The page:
Cut and Stem Fill
The "cut and stem fill" method has been developed as an alternative technique for treating Japanese Knotweed in certain situations, as well as being the treatment of choice for Himalayan Knotweed. In the case of Japanese Knotweed, there are many sites where the risk of spread of the plant by human activity or environmental conditions are such that the time required for a stem injection treatment to take effect becomes too long and a risk in itself. Examples include roadside conditions where the plants are encroaching on the vehicle carriageway or along riverbanks where the plants are already encroaching onto the waterbody. In such circumstances it is often better to remove the viable plant material immediately and to then treat the lower plant and rhizome in situ. In the case of very mature Japanese Knotweed, this technique may also be necessary if the stem itself has become too woody and cannot be pierced by a needle. Himalayan Knotweed, on the other hand, has a very narrow hollow stem which, even when fully mature, is not practically suitable for treatment by stem injection. The "cut and stem fill" technique is therefore a more practical option for its control.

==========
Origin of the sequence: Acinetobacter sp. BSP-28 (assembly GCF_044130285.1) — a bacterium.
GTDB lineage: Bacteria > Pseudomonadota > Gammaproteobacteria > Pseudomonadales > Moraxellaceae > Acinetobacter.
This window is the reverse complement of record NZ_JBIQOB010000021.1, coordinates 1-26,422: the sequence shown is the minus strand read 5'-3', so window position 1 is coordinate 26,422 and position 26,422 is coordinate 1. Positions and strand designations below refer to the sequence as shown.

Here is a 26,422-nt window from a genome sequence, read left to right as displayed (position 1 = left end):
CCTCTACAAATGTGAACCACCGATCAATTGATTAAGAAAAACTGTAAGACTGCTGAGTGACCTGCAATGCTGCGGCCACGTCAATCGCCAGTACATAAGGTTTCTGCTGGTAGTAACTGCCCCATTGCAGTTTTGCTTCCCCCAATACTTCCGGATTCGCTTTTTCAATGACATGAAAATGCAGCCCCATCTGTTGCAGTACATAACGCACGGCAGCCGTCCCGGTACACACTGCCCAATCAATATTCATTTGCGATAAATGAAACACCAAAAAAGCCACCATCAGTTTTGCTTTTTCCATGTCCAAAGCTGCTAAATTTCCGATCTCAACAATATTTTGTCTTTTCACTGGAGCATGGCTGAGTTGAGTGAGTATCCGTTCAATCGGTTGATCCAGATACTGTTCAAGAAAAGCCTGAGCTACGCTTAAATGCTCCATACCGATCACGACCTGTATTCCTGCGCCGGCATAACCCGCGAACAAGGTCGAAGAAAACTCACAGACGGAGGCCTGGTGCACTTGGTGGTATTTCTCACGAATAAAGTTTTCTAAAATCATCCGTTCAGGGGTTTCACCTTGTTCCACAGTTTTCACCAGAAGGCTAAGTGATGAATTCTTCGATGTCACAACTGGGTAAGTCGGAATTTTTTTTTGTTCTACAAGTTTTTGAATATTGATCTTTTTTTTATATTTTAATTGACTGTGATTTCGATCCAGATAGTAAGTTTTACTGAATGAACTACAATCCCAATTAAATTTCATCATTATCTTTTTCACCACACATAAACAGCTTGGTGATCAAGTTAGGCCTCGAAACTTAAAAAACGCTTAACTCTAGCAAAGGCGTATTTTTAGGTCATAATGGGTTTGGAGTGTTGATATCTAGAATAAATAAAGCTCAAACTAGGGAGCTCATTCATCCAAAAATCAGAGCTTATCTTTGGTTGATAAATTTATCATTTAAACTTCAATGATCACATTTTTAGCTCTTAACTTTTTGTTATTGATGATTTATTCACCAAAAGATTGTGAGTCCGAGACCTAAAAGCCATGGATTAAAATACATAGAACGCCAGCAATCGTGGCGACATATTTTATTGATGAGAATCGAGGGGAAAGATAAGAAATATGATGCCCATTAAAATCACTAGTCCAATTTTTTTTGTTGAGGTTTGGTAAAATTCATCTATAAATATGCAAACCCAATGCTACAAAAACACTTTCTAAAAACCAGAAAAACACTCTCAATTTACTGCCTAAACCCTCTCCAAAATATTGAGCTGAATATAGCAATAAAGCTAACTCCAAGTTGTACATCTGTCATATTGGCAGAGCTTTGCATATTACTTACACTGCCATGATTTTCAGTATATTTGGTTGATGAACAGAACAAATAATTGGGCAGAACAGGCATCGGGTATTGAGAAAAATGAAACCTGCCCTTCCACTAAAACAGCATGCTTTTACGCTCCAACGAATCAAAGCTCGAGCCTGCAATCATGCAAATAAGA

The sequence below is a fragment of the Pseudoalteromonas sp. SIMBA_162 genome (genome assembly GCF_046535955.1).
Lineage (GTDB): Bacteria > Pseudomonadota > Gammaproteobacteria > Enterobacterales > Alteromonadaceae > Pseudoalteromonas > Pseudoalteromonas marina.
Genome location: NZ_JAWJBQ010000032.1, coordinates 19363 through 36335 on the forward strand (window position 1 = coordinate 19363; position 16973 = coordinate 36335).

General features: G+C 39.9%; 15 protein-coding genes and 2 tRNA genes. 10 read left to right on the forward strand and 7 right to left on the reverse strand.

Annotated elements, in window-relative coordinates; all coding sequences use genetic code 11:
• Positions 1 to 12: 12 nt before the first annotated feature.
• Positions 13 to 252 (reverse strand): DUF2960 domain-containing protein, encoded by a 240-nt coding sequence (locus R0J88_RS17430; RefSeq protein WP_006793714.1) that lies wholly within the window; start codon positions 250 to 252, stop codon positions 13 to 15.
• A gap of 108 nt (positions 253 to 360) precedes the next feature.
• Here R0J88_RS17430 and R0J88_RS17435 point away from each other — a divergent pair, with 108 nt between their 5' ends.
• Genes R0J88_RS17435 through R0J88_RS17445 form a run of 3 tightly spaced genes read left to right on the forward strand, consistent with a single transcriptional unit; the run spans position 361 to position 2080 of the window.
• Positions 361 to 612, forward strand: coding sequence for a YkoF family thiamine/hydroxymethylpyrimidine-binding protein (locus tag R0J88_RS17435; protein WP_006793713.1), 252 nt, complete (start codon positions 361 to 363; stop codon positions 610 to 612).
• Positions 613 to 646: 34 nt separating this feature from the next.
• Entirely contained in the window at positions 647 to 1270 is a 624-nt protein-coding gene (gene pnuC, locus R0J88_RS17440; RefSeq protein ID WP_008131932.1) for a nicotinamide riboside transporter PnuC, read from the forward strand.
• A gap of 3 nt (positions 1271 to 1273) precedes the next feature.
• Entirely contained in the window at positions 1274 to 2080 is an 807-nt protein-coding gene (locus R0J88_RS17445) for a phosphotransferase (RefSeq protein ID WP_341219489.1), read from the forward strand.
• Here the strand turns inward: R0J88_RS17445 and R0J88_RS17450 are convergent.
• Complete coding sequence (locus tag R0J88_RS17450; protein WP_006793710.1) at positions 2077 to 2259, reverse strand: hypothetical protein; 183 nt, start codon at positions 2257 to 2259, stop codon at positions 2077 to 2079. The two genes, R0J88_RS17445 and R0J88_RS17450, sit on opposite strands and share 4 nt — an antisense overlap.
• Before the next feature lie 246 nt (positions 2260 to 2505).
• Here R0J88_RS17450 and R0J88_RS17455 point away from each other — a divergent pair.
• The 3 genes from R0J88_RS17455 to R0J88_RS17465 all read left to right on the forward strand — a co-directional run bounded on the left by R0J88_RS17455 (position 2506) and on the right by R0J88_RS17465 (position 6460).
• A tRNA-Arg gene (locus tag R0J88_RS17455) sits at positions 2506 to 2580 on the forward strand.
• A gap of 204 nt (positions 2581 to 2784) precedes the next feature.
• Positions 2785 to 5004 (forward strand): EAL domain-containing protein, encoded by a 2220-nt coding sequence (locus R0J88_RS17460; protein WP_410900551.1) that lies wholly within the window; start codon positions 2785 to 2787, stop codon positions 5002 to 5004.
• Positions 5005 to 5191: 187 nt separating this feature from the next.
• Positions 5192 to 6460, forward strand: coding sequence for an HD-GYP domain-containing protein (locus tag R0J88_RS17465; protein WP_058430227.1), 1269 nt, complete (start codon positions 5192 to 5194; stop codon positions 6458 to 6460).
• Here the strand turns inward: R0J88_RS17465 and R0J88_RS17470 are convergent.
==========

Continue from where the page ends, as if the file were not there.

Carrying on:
The "cut and stem fill" method requires the stems to be cut off low down on the plant, and a calibrated dose of neat or diluted systemic herbicide delivered directly into the hollow core of the remaining stem. The objective is the same as in stem injection, which is to deliver a dose of herbicide as close as possible to the plant's rhizome. For very mature Japanese Knotweed, the success rate of this method can be improved by using long spear needles to deliver the herbicide dose closer to the plant's root crown and rhizome system. It is important to note that when deploying the "cut and stem fill" technique, all cut plant material must be very carefully managed and safely disposed of.